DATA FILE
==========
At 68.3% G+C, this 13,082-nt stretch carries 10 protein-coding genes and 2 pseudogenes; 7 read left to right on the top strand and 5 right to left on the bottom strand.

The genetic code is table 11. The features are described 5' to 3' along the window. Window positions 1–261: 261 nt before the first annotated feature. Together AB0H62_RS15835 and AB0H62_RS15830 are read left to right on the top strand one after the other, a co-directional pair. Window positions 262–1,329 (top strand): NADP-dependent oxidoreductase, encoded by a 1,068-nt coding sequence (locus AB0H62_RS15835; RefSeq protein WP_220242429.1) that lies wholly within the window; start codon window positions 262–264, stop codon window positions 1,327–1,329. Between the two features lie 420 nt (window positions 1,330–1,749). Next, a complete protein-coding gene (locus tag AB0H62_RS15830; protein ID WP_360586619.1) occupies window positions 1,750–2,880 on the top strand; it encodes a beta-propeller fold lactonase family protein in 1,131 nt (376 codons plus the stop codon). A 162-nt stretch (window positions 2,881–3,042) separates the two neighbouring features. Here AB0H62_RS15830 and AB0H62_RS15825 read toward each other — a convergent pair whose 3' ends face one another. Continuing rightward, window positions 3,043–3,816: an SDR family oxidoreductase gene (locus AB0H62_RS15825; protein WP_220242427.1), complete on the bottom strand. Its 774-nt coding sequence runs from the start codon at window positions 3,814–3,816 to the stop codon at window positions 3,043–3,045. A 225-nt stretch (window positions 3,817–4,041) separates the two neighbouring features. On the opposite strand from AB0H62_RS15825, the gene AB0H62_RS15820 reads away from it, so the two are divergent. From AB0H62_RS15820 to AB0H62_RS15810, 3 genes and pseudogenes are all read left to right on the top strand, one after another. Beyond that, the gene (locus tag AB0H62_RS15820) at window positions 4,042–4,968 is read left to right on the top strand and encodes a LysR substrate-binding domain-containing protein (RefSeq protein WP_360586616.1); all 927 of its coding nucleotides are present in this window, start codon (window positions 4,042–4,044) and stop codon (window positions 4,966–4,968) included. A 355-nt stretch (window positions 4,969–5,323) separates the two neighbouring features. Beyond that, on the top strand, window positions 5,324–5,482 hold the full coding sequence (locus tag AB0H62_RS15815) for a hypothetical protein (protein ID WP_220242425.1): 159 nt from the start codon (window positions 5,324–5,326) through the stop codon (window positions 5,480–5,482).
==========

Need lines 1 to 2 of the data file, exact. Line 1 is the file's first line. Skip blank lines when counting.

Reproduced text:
At 68.3% G+C, this 13,082-nt stretch carries 10 protein-coding genes and 2 pseudogenes; 7 read left to right on the top strand and 5 right to left on the bottom strand.

The genetic code is table 11. The features are described 5' to 3' along the window. Window positions 1–261: 261 nt before the first annotated feature. Together AB0H62_RS15835 and AB0H62_RS15830 are read left to right on the top strand one after the other, a co-directional pair. Window positions 262–1,329 (top strand): NADP-dependent oxidoreductase, encoded by a 1,068-nt coding sequence (locus AB0H62_RS15835; RefSeq protein WP_220242429.1) that lies wholly within the window; start codon window positions 262–264, stop codon window positions 1,327–1,329. Between the two features lie 420 nt (window positions 1,330–1,749). Next, a complete protein-coding gene (locus tag AB0H62_RS15830; protein ID WP_360586619.1) occupies window positions 1,750–2,880 on the top strand; it encodes a beta-propeller fold lactonase family protein in 1,131 nt (376 codons plus the stop codon). A 162-nt stretch (window positions 2,881–3,042) separates the two neighbouring features. Here AB0H62_RS15830 and AB0H62_RS15825 read toward each other — a convergent pair whose 3' ends face one another. Continuing rightward, window positions 3,043–3,816: an SDR family oxidoreductase gene (locus AB0H62_RS15825; protein WP_220242427.1), complete on the bottom strand. Its 774-nt coding sequence runs from the start codon at window positions 3,814–3,816 to the stop codon at window positions 3,043–3,045. A 225-nt stretch (window positions 3,817–4,041) separates the two neighbouring features. On the opposite strand from AB0H62_RS15825, the gene AB0H62_RS15820 reads away from it, so the two are divergent. From AB0H62_RS15820 to AB0H62_RS15810, 3 genes and pseudogenes are all read left to right on the top strand, one after another. Beyond that, the gene (locus tag AB0H62_RS15820) at window positions 4,042–4,968 is read left to right on the top strand and encodes a LysR substrate-binding domain-containing protein (RefSeq protein WP_360586616.1); all 927 of its coding nucleotides are present in this window, start codon (window positions 4,042–4,044) and stop codon (window positions 4,966–4,968) included. A 355-nt stretch (window positions 4,969–5,323) separates the two neighbouring features. Beyond that, on the top strand, window positions 5,324–5,482 hold the full coding sequence (locus tag AB0H62_RS15815) for a hypothetical protein (protein ID WP_220242425.1): 159 nt from the start codon (window positions 5,324–5,326) through the stop codon (window positions 5,480–5,482).